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Paleobotanical Section

Manchester, Steven R. [1], Archibald, Bruce [2].

Phytogeographic significance of the Eocene flora of Horsefly, British Columbia.

About thirty genera, including a few ferns, gymnosperms, and many angiosperms, are known based on impressions of leaves, fruits and seeds from Middle Eocene lacustrine shales of Horsefly, British Columbia, Canada. The Horsefly flora shows similarities to early and middle Eocene floras of eastern Asia as well as to early and middle Eocene floras of midcontinental North America. Ginkgo, Metasequoia, Pinus, Koelreuteria, Nyssidium, Ulmus, and Deviacer are shared with the Eocene of Northeastern China. Fagopsis, an extinct genus best known from the late Eocene of Florissant, Colorado, is represented by both fruits and leaves from Horsefly. Macginitiea is seen here at its most northerly occurrence in North America. Dipteronia, Palaeocarpinus, Florissantia, Sassafras, and an extinct fruit type with paired, apically extended wings, are among the taxa shared with other western North American Eocene floras. These comparisons demonstrate probable floristic exchange between northwestern North America and Northeastern China during the early and/or middle Eocene. In contrast, the Horsefly flora shows very little generic similarity to Early and Middle Eocene floras of Europe. Farther to the south, the Clarno Formation of Oregon includes elements shared with European Eocene floras as well as with the Horsefly and Chinese assemblages.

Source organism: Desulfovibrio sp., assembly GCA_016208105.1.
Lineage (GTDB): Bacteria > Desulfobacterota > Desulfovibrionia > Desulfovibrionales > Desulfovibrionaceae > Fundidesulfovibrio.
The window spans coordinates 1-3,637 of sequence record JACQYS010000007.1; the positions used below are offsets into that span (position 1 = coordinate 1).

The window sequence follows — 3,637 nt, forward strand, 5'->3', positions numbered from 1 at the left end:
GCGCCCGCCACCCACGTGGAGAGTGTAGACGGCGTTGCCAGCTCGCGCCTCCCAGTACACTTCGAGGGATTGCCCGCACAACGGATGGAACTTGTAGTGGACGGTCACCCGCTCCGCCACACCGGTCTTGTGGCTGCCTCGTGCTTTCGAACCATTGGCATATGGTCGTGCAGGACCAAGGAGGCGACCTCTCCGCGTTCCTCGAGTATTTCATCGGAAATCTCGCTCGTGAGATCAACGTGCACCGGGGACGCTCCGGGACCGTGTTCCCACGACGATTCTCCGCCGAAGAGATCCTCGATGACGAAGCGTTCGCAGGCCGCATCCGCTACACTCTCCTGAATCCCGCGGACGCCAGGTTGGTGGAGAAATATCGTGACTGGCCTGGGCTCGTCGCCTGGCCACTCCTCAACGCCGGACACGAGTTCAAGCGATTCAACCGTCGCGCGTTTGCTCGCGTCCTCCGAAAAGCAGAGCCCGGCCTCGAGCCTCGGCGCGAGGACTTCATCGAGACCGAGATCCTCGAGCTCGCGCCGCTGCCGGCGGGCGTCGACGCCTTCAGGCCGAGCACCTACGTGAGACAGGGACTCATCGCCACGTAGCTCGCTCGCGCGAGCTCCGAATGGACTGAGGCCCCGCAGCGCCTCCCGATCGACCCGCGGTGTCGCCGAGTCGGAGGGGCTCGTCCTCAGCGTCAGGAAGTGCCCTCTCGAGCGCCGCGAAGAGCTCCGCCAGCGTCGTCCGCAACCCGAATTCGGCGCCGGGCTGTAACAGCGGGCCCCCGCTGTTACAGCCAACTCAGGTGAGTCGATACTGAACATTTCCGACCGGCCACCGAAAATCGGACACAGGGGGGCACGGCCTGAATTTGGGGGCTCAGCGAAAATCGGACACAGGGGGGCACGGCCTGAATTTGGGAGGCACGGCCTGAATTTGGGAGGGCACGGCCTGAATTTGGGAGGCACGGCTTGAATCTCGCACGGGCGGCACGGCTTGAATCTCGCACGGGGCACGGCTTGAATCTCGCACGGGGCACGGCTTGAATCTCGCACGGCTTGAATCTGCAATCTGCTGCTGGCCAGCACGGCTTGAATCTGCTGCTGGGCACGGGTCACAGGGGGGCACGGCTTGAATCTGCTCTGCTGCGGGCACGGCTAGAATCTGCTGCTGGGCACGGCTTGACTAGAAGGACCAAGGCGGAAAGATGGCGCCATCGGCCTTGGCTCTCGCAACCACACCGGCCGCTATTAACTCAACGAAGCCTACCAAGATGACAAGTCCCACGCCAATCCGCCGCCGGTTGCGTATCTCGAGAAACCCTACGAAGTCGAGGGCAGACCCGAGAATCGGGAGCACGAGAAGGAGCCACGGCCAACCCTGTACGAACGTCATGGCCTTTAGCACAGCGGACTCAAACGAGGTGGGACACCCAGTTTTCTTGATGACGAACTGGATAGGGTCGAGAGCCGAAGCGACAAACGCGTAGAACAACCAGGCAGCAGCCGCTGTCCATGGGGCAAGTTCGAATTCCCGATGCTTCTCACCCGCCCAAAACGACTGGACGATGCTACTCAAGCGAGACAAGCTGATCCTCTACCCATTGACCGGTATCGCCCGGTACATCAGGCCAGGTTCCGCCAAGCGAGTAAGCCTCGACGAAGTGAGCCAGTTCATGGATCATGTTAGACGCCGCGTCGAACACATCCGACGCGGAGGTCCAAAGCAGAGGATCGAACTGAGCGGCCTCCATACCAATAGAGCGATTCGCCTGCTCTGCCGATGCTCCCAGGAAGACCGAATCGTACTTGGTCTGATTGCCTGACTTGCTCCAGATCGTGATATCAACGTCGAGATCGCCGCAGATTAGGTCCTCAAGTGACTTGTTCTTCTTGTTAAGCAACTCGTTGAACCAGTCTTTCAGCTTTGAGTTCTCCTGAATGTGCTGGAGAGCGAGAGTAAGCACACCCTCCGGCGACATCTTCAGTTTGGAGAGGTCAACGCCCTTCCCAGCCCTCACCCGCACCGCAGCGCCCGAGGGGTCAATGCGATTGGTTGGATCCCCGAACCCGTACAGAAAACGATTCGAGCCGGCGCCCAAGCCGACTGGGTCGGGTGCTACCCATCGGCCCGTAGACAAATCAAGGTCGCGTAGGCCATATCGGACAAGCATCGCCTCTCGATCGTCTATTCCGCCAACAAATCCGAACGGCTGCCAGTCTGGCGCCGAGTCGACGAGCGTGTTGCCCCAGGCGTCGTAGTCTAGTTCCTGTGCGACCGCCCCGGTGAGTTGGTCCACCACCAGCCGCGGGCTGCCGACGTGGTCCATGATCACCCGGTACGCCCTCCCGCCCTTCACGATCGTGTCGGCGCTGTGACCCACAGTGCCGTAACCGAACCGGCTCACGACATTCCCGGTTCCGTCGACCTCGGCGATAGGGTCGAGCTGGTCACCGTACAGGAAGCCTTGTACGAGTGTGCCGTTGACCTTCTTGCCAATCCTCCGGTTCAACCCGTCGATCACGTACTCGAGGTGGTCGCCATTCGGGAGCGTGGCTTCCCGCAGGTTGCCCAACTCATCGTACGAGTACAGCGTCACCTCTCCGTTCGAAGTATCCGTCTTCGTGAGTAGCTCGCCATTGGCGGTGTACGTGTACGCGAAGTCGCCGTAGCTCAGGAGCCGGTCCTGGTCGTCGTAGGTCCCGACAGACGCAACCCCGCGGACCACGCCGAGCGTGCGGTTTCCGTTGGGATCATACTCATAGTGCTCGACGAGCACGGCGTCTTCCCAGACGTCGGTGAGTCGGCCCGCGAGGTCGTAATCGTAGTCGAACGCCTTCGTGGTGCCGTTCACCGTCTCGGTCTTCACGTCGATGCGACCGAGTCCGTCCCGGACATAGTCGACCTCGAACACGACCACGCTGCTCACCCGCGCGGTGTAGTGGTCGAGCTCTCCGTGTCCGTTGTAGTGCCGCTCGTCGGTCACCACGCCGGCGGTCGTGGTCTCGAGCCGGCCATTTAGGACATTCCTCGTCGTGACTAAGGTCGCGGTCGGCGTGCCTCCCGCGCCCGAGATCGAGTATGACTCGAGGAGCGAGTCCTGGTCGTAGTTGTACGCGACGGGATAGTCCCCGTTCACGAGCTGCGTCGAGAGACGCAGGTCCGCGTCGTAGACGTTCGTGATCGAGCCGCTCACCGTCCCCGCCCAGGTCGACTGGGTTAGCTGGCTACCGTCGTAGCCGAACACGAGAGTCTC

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1 - Florida Museum of Natural History, Dickinson Hall, P.O. Box 117800, Gainesville, Florida, 32611, USA
2 - Harvard University, Organismic and Evolutionary Biology, Museum of Comparative Zoology, Cambridge, Massachusetts, 02138, USA

British Columbia

Presentation Type: Oral Paper
Session: 17-1
Location: 404/Hilton
Date: Monday, August 15th, 2005
Time: 1:30 PM
Abstract ID:474

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